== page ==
Forty-three years have passed since it was decided that the only way to convey what the Allman Brothers Band were capable of would be to bottle lightning – to somehow distil their technical exuberance, their melodic sorcery, and show off what the hubbub was about. 1970’s majestic Idewild South, their second album, had failed to set the world alight, but the band’s shows – more than 300 that same year – had sparked a wildfire of interest, and the wider world just needed to know what their freewheeling jazz-fusion take on southern rock sounded like.
The virtuosity of their marathon performances captured on At Fillmore East – taken from recordings of three nights in March 1971 – would make it a cast-iron classic and the ultimate double-live album. The greatest show recording of all time, it’s also powerful testament to the prowess of the greatest gigging band of all time at their peak.
Is it possible that such a record requires revision? It’s debatable. At Fillmore East was a composite – a patchwork of tracks that were actually recorded over three nights, so you might consider the gargantuan The 1971 Fillmore East Recordings something of a director’s cut, a generous second helping, and – if you’ve ever toked on its mammoth, 23-minute Whipping Post and found your mind blown – manna from heaven. Even those who haven’t returned to those original recordings countless times to still discover new, gorgeous nuances would be hard-pressed not to marvel at the feverish intensity of those sets, and imagine themselves there, gazing transfixed on a group of musicians whose dexterity would have been nothing less than hypnotic.
Produced by Bill Levenson (who was also responsible for 2013’s excellent Skydog: The Duane Allman Retrospective), The 1971 Fillmore East Recordings is far more than just an expanded edition. It’s a glorious, lovingly rendered smorgasbord of sounds that is as outrageously enjoyable as it is unapologetic in its scope. Does the world really need the full account of those fabled nights, including 14 previously unreleased tracks, spread over five discs, and a sixth disc comprising the Allman Brothers’ complete recording from the Fillmore East’s legendary closing-down show on June 27, 1971? Yes it does.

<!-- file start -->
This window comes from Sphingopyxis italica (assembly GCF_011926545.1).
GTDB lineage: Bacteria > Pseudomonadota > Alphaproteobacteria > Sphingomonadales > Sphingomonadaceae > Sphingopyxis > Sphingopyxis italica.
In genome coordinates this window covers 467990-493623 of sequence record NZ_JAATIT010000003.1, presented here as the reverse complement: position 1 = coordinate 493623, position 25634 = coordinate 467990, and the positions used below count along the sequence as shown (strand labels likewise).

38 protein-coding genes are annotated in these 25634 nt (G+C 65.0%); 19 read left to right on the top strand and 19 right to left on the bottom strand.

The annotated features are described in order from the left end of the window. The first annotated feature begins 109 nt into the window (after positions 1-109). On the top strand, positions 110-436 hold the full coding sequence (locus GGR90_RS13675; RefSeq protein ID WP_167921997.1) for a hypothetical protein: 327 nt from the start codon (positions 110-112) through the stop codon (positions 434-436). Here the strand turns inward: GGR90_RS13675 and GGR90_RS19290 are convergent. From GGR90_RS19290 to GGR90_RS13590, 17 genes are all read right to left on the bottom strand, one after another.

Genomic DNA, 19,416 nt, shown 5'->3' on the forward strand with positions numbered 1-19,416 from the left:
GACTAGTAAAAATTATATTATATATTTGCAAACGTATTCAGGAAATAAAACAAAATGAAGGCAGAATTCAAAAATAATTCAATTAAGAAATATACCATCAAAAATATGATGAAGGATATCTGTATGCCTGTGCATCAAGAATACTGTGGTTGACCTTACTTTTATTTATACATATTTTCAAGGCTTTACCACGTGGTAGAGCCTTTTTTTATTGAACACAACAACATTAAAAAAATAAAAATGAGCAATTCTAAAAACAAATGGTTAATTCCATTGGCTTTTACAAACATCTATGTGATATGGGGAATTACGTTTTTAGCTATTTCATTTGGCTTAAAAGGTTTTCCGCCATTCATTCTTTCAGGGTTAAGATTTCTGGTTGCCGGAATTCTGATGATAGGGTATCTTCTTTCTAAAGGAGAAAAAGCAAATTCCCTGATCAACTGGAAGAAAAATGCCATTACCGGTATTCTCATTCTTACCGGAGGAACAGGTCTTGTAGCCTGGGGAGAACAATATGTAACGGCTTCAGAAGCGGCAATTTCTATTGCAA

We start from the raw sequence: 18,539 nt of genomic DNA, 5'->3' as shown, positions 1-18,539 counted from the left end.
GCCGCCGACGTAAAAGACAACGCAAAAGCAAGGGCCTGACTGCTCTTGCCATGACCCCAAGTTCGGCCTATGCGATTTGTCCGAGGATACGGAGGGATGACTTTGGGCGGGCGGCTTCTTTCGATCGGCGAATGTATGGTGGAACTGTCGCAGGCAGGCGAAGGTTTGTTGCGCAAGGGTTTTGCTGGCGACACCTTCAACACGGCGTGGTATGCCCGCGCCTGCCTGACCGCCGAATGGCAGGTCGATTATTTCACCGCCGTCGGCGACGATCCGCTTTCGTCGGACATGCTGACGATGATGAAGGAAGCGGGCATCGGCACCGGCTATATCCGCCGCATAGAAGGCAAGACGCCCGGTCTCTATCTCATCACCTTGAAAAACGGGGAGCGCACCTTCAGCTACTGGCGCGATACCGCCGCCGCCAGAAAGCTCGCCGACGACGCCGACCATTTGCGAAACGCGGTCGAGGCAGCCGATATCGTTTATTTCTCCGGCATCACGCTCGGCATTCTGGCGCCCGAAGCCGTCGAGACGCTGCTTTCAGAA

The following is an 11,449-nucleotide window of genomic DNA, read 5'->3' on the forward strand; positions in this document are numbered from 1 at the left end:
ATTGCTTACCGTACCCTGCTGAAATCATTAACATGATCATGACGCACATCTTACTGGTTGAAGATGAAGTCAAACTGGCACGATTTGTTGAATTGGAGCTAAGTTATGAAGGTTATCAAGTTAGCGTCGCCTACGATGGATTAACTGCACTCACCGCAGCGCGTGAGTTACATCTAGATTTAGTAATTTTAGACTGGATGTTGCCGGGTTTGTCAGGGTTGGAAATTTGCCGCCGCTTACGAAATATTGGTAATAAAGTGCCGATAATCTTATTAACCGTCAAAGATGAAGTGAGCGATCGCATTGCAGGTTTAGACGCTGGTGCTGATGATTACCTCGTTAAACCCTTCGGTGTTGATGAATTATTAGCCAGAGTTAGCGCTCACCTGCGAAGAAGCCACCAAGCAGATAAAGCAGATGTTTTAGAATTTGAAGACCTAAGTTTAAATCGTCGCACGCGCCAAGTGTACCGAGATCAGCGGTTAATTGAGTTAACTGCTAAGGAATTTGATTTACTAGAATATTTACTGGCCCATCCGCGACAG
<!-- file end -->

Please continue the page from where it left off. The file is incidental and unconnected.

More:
It was late that night that famed rock promoter Bill Graham took the stage of the Fillmore East for the very last time. Over the years, the 2,500-capacity East Village venue had come to be known as the Church of Rock And Roll. As the East Coast counterpart to Graham’s world-famous Fillmore in San Francisco, its impending closure cast a cloud over the industry that would never truly lift. After all, the roll-call of acts that had passed through its doors was astounding: Hendrix, Jefferson Airplane, Crosby Stills And Nash, Lennon, Zappa, the Grateful Dead… It was with the greatest reluctance that he decided the times were changing and he needed to move on.
His beloved venue deserved a proper send-off, though, so he assembled a gold-plated show that included Albert King, the J Geils Band, Edgar Winter, Mountain and the Beach Boys to play for an invitation-only audience groaning under the weight of its own importance. But who could headline a bill of that scale and book-end such a fabulous time? There truly could be only one. And the privilege of hearing those final, dazzling notes reverberating off the walls of that venue is really something else. Just before the Allman Brothers Band kick into the playful refrains of Statesboro Blues, Graham announces: “In all my life, I’ve never heard the kind of music that this group plays: the finest contemporary music. We’re going to round it off with the best of them all: the Allman Brothers.” And on this evidence of this record they really were.
The 1971 Fillmore East Recordings are as much a definitive statement on the Allman Brothers as they are of a time and a place that was, for those who were there, magical, and for the rest of us the root of lifelong envy. That isn’t to say the original At Fillmore East is any less relevant now that the full canvas is visible. That it would be certified gold on October 25, just four days before Duane ‘Skydog’ Allman would tragically pass away in that awful road accident, means that these recordings, in whatever format, will always end on a sad, discordant note that somehow haunts every moment of the experience.
With the Allman Brothers retiring this year after more than 40 years, this is a potent, at times breathtaking reminder of what once was and will never be again. Oh to have been at those shows.